Brusha Brusha Brushaaaa
It doesn’t matter how much loving care you give your bunnies, if their teeth aren’t in good condition, their health and wellbeing will be affected.
Owners often don’t realise how crucial it is to look after their rabbits’ teeth, or the wide range of painful conditions that tooth problems can cause.
A rabbits’ teeth never stop growing throughout its life. This means they must be trimmed and filed down regularly. Failing to do so will lead to the teeth becoming overgrown. This will be painful for your rabbit, and detrimental to its long-term health.
Wild rabbits chew on tree branches and twigs to wear down their teeth. For a pet rabbit, this can be achieved by filling its hutch with hay, safe/solid wood blocks, and Farmer Pete’s chew toys and Chaffs.
The good news!
Understanding your Rabbits Teeth Health for Better Care
With a little care, your rabbits’ dental health can be well managed, and issues can be prevented. Following these four simple steps will help:
1. Understand the causes
Unlike cats and dogs, ill dental health in rabbits is less likely to be the result of decay or gum disease. Instead, it’s rabbits’ naturally fast-growing teeth, combined with the wrong diet, that causes problems.
Rabbits’ teeth are ‘open-rooted’ and grow continuously (about 2mm every week). The teeth also grow inward. The root will move inside the gums of a rabbit. It will eventually reach the nose or eyes if not ground down.
2. Prevent problems
The number one way to ensure your rabbits’ teeth stay healthy is to feed the right diet. They need mostly hay, and some leafy vegetables and toys, to keep their teeth in good condition. Pellets don’t wear their teeth down.
Another way to help prevent problems with your rabbits’ teeth is to trim their nails often. They can use their nails to scratch off the enamel on their teeth. Bunny teeth have enamel on their front teeth only.
3. Spot the signs
How can you tell if your bunny already has tooth problems? Other animals’ dental problems can be detected by their smelly breath, but the signs in your rabbit will be more subtle and you’ll need to pay careful attention to spot the symptoms.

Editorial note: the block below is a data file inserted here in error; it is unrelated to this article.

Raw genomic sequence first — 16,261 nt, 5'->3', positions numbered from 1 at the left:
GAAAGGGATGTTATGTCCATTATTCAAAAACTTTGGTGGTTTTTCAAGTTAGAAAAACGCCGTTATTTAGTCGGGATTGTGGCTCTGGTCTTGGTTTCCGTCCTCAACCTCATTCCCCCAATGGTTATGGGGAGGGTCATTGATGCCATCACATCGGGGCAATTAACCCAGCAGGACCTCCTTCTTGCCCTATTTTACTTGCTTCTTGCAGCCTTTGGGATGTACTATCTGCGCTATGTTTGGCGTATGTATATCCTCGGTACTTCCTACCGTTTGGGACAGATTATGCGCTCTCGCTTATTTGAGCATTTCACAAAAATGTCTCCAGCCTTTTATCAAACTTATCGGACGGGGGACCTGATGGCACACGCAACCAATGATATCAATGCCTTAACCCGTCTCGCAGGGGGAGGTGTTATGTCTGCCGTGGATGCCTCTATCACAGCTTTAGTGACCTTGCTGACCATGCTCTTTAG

SOME SYMPTOMS TO LOOK FOR IN YOUR RABBIT:
- Weight loss
- Your bunny is not grooming themselves and develop flystrike (an infestation of maggots from laying flies)
- Wetness on the front paws from cleaning their mouths
- Going off hay and grass because it’s too painful to chew – if a rabbit seems not to ‘like’ hay, it’s almost certainly due to tooth problems and an inability to chew properly
- Faecal matting around the back end
- Lumps on the face – feel the rabbit’s head on both sides and check for any lumps that are on one side only
Also look out for discharge from your bunnies’ eyes, as misaligned teeth can change the shape of a rabbit’s delicate skull – which can block the tear ducts and lead to a build-up of gunk.
4. Keep checking
You should check your rabbits’ front teeth every week. They should be creamy white, smooth except for a vertical line down the centre of the top ones, and end in a neat chisel-shaped bite. Consult your vet immediately if you have any concerns. (Never attempt to trim them yourself.)
Are Baby Rabbits Born with Teeth?
Baby rabbits are not born with teeth. Instead, kits grow them when they are between 19 and 21 days old. At this point, they will start to chew on vegetables, fruits, and hay to get used to their growing teeth and keep them ground down to a comfortable and safe length.
Before they reach adulthood, bunnies have 16 deciduous teeth and 28 permanent teeth. Rabbits have 28 teeth overall! The two big teeth upper and lower we see at the front are incisors (4 in total) the other two wedge teeth beside the upper two teeth are known as peg teeth (2), and the rest 22 teeth (Cheek teeth) remain as molars and grinding inside the jaw.
Rabbits don’t have canine teeth because they are herbivores. Rabbits rarely need to tear into meat or eat meat off the bone.
How to Stop Rabbit’s Teeth from Growing
Pet rabbits need to replicate the lifestyle of wild rabbits. This means they need to be chewing for most of the day, grinding down those long teeth.